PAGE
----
Today, we at Zepheira have taken another exciting step by publishing Worthington Public Libraries bibliographic records as actionable data. While I’m excited every time we publish a library, today is special as this is *my* library (in that I’m a proud library patron of Worthington). While publishing information to the Web allows this to be accessible to everyone, I’m particularly interested in exploring how to use global technologies to accelerate and enhance local communities. I’m wonderfully fortunate to work with a team dedicated to make this a reality by weaving the best of the Web and libraries together. In this particular case however, literally in my backyard.
This publication of Worthington results in a million+ resources that previously were hidden from the Web. Here are a few interesting highlights.
- The phantom tollbooth (You’ll be hearing a lot about this of going forward … spoiler alert, I wrote about this idea a couple of years ago but very soon will show this in practice). But I also love that one link away from this book being able to explore all sorts of resources about Mathematics for kids or Mathematics (the topic) in general which is a pretty active discussion with my children. Magic is another one…. go figure 😉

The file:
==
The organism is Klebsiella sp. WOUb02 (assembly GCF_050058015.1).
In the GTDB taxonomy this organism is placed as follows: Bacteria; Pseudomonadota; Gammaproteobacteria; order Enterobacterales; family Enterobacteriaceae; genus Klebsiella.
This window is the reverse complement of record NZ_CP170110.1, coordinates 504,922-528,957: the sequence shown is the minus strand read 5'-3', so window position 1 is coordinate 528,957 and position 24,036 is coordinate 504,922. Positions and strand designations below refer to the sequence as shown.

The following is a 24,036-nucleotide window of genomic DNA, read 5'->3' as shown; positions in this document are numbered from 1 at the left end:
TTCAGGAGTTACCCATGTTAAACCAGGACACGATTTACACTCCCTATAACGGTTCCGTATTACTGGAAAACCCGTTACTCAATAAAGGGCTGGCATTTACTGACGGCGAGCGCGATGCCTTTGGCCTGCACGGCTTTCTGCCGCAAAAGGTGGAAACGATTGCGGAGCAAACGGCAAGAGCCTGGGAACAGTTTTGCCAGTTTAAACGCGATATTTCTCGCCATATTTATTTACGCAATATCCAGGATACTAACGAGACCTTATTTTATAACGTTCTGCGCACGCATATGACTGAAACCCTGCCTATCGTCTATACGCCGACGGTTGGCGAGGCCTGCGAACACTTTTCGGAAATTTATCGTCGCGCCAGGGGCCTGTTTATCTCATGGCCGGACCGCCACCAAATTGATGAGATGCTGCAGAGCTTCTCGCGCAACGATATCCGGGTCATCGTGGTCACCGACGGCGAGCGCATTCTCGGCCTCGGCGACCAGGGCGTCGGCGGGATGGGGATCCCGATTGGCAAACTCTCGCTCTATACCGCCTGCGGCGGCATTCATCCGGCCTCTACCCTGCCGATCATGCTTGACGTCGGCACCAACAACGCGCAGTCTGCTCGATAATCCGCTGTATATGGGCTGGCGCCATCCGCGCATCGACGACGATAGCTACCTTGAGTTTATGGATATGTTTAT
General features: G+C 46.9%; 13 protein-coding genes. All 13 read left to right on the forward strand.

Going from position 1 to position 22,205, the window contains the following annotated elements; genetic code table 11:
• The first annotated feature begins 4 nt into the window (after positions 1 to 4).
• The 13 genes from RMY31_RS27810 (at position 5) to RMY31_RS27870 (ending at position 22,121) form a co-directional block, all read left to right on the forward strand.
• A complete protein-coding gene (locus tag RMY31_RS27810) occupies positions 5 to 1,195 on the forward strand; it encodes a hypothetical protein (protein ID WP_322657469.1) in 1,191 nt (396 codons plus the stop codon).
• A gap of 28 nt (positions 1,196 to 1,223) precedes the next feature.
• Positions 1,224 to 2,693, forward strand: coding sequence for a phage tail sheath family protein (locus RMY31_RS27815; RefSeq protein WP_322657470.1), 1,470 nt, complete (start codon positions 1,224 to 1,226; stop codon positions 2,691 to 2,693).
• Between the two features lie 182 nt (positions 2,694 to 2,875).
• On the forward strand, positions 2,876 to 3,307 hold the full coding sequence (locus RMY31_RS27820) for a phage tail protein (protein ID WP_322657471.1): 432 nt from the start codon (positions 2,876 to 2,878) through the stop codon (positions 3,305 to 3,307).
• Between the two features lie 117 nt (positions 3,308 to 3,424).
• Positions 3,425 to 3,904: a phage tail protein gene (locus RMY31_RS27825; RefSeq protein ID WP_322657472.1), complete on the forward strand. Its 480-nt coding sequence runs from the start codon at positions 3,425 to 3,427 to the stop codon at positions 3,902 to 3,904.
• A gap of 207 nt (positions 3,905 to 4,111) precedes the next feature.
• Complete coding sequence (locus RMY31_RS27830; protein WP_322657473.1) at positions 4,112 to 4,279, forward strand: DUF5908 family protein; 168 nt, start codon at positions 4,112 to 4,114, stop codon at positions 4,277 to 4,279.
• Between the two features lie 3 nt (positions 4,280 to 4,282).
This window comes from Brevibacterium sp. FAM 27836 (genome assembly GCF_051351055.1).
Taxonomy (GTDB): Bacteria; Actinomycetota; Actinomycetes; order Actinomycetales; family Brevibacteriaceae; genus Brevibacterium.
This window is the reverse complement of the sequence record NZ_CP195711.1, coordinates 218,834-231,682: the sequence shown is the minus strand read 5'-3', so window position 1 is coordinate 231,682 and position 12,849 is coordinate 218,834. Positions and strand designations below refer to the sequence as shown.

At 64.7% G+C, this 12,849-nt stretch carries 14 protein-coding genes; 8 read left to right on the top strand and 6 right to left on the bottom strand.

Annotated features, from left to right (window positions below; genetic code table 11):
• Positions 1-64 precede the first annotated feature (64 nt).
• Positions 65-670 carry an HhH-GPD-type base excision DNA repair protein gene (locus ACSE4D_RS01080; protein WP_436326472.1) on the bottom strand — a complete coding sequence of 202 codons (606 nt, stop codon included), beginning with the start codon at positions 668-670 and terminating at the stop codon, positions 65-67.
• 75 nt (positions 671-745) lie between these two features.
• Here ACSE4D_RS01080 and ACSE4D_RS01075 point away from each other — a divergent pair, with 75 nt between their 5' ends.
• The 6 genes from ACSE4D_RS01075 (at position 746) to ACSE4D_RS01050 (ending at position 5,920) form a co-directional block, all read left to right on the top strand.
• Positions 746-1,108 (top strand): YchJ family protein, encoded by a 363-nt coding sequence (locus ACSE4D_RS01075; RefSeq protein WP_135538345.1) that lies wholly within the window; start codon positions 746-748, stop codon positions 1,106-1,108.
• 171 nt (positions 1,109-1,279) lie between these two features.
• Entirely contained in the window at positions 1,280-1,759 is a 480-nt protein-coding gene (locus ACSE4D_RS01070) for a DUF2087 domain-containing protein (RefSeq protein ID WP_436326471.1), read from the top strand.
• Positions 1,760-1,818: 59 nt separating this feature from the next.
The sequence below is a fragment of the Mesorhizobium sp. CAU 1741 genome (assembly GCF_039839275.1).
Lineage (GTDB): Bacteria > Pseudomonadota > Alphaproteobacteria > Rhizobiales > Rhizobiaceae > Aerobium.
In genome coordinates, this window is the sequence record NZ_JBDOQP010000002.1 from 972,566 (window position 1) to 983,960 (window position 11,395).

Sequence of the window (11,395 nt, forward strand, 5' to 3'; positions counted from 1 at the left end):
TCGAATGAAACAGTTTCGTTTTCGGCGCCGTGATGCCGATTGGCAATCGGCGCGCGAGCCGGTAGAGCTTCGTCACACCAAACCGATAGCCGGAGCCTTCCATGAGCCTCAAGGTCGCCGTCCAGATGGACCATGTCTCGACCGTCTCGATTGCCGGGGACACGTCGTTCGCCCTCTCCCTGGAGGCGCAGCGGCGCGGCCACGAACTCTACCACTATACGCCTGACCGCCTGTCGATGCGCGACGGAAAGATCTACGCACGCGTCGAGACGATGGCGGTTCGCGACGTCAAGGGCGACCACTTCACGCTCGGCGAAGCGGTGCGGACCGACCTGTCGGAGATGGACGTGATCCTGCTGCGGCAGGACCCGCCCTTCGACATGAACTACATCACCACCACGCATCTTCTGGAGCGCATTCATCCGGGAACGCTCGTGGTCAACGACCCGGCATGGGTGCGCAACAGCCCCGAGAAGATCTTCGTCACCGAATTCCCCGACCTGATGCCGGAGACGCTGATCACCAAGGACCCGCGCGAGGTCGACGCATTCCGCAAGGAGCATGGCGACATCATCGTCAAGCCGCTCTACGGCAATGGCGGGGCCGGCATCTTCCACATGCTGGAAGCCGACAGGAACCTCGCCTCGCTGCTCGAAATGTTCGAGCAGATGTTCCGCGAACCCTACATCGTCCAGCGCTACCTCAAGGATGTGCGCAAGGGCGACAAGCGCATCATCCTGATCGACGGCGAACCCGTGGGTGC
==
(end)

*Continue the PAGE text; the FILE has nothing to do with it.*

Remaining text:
- My kids are particularly interested in all things graphic novel’esque and I’m amazed at how publishing MARC as Linked Data provides new ways of exploring these (really cool) resources. Case in point, I had no idea that Graphic Novels in Sweden was even a thing?! but the The troll king proved me wrong.
- Being able to focus in on Worthington, Ohio (the Place) is pretty interesting as its the focus of a lot of different ways materials in the library are organized. The History of Worthington is one of these aspects and from there we can find examples of Photographic surveys and cool videos capturing the history of the area.
I love my job and I love my *visible* library.